El Paso officials wary of Trump visit after mass shooting

El Paso City Representative Cassandra Hernandez told CBC News that Donald Trump's planned visit to the city after a deadly mass shooting will only be fruitful if it is accompanied with "meaningful change," including a change in tone from the president himself.

President's criticisms of Mexicans, misstatements of city's crime rate have not gone unnoticed

The U.S. and Mexican flags fly above a makeshift memorial Tuesday for victims outside a Walmart, near the scene of a mass shooting that 22 people dead in El Paso, Texas. U.S. President Donald Trump plans to visit the city on Wednesday. (Mario Tama/Getty Images)

El Paso Mayor Dee Margo put his best diplomatic face forward upon learning President Donald Trump will visit Wednesday in the aftermath of the weekend's mass shooting at a busy neighbourhood Walmart.

Margo said he would welcome the U.S. president to the Texas border city — Trump's second visit in six months — as his "formal duty."

Veronica Escobar, the first-term Democratic congresswoman representing Texas's 16th District, including El Paso, has been less conciliatory in the wake of the Aug. 3 shooting, which claimed the lives of 22 people.

A frequent critic of the Trump administration's policies concerning migrants at the southern border, Escobar has said the planned visit illustrates a lack of "self-awareness" on Trump's part, as the community remains in mourning.

Trump will also travel to Dayton, Ohio, where a gunman killed nine people and wounded more than a dozen others at a popular entertainment district early Sunday. The Democratic mayor of that city, Nan Whaley, called Trump's rhetoric around guns "painful for many in our community," adding that she hoped he would use Wednesday's visit to "add value" to the community.

That this president is not being overwhelmingly welcomed in the wake of a tragedy is not without precedent. Last year, Pittsburgh's mayor said he wished Trump would delay a visit after a deadly synagogue shooting there killed 11.

But the general degree of unease with Trump's presence after tragic events stands in stark contrast to his predecessor, Barack Obama, who earned the moniker of consoler-in-chief after well-received speeches after mass shootings at Sandy Hook Elementary School in Connecticut, a historic black church in Charleston, S.C., and at Pulse nightclub in Orlando, Fla.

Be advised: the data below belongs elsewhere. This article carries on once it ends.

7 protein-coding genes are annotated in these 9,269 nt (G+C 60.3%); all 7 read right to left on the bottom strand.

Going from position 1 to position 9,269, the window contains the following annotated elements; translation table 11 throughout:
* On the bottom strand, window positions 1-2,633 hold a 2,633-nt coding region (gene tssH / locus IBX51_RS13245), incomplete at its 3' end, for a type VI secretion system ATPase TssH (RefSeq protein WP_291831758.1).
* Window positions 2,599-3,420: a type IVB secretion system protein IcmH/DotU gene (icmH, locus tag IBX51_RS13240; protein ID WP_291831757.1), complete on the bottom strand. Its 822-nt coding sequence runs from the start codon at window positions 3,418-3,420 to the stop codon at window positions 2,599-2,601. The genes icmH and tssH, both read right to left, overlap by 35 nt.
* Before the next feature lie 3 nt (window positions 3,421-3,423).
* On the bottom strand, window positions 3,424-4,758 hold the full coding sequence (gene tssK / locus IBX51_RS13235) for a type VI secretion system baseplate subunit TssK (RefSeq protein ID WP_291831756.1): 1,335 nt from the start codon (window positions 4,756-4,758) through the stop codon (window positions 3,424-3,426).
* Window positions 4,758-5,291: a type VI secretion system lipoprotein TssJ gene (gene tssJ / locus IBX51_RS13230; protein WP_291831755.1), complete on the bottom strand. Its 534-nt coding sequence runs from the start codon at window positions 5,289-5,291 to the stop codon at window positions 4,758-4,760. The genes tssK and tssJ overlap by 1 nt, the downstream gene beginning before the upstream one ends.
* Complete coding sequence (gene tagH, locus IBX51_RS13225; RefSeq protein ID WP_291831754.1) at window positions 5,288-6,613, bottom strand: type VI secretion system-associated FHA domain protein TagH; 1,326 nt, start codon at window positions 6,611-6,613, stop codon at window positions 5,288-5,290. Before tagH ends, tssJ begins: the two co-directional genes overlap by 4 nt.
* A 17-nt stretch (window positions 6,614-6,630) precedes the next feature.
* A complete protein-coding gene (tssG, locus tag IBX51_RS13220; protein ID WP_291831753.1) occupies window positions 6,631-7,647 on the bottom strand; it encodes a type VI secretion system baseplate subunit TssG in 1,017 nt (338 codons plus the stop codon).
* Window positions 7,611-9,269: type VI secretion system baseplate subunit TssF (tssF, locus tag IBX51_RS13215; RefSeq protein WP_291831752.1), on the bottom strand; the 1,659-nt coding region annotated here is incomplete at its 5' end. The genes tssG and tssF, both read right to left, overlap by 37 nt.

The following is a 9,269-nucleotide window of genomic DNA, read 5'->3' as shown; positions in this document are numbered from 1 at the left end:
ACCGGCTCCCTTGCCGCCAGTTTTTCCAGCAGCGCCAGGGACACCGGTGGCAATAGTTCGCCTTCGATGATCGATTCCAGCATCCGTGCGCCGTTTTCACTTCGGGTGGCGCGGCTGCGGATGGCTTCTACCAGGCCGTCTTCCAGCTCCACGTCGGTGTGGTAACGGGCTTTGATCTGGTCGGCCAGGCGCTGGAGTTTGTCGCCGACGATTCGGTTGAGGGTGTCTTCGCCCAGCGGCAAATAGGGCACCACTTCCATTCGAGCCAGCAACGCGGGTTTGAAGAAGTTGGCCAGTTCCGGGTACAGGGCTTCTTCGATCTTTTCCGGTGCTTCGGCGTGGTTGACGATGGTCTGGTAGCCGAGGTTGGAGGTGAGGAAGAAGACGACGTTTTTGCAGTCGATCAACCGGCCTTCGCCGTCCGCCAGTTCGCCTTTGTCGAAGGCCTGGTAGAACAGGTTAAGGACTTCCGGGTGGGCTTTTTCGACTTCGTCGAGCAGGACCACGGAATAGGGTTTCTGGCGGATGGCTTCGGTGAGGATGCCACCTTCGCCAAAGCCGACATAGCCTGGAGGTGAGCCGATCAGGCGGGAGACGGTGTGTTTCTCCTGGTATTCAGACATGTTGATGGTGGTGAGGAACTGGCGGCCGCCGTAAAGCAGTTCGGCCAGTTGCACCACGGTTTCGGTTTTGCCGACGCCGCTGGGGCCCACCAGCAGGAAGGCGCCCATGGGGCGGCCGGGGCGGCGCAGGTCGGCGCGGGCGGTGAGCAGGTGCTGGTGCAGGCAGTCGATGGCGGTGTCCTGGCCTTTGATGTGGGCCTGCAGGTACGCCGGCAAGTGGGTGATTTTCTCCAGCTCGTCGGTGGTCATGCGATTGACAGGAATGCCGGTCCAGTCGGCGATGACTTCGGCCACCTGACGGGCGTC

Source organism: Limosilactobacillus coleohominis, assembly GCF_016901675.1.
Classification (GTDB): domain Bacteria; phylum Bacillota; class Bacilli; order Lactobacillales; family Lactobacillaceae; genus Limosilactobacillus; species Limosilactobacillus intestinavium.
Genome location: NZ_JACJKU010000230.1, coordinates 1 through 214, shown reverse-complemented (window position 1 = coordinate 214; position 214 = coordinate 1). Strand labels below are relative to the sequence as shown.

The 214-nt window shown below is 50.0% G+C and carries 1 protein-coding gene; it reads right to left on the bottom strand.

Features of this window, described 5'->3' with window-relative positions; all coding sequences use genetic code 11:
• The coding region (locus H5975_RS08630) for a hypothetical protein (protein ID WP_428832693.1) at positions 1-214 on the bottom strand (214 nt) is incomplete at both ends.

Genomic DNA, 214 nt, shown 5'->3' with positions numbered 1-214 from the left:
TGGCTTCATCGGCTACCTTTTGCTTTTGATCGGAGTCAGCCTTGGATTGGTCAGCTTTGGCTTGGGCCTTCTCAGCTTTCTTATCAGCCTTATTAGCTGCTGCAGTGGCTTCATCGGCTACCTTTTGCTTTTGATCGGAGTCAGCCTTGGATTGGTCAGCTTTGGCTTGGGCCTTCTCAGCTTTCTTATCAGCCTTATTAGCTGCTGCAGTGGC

George W. Bush was also praised for offering appropriate solace at the campus of Virginia Polytechnic Institute and State University after 32 were gunned down there in 2007.

Trump, on the other hand, has often eschewed some of the typically ceremonial duties of the U.S. presidency, combined with a tendency to lob bombs from his Twitter account at a whole host of perceived rivals and enemies.

In recent weeks, Trump has drawn furor for targeting five members of Congress on social media, all persons of colour, particularly for comments that some of them should "go back" to their countries of origin if they weren't satisfied with his administration's performance.

U.S. Rep. Veronica Escobar, seen with fellow Texas Congressman Joacquin Castro in July, has been a frequent critic of Trump's rhetoric and of his administration's immigration policies. (Julio Cesar Chavez/Reuters)

Trump and his administration have weaponized political rhetoric, El Paso City Representative Cassandra Hernandez told CBC News Network Tuesday, saying that the president's visit will only be fruitful if it is accompanied with "meaningful change."

Hernandez describes the anger people in El Paso feel for Trump:

El Paso City Representative Cassandra Hernandez tells CBC News Network under what circumstances U.S. President Donald Trump would be welcomed in the city. 1:02

Escobar, meanwhile, said she was looking for a sense of contrition from the president.

"It would go a long way for the president to say, 'I used racist language, I used words that dehumanized people and I was wrong and I take them back.' Only after he does that should he be welcomed into our community," she told NBC News.

El Paso as a frequent focus

While some have suggested the recent Trump tweets were an attempt to shift the media focus from investigations his administration has faced, an abrupt, softer tone from the president on Wednesday may be a contradiction too far to bridge for some of his critics.

Additionally, Pittsburgh did not have a fraught history with the Trump administration, unlike El Paso — a city of some 800,000, where 83 per cent of the population is Hispanic.

"El Paso's always been sort of kicked in the teeth because it's on the border, it's across from Ciudad Juarez, which is not a safe city in Mexico," Julian Aguilar told CBC's Metro Morning on Tuesday. "El Paso's always had to push back and defend itself."

This past weekend saw two back-to-back mass shootings in the United States: one in El Paso, Texas, and one in Dayton, Ohio. At least thirty-one people are dead. Dozens more injured. Today on Front Burner, we talk to writer Jennifer Mascia about gun violence and reform in America. She’s a reporter with The Trace, a non-profit, non-partisan organization dedicated to covering gun-related news. 25:49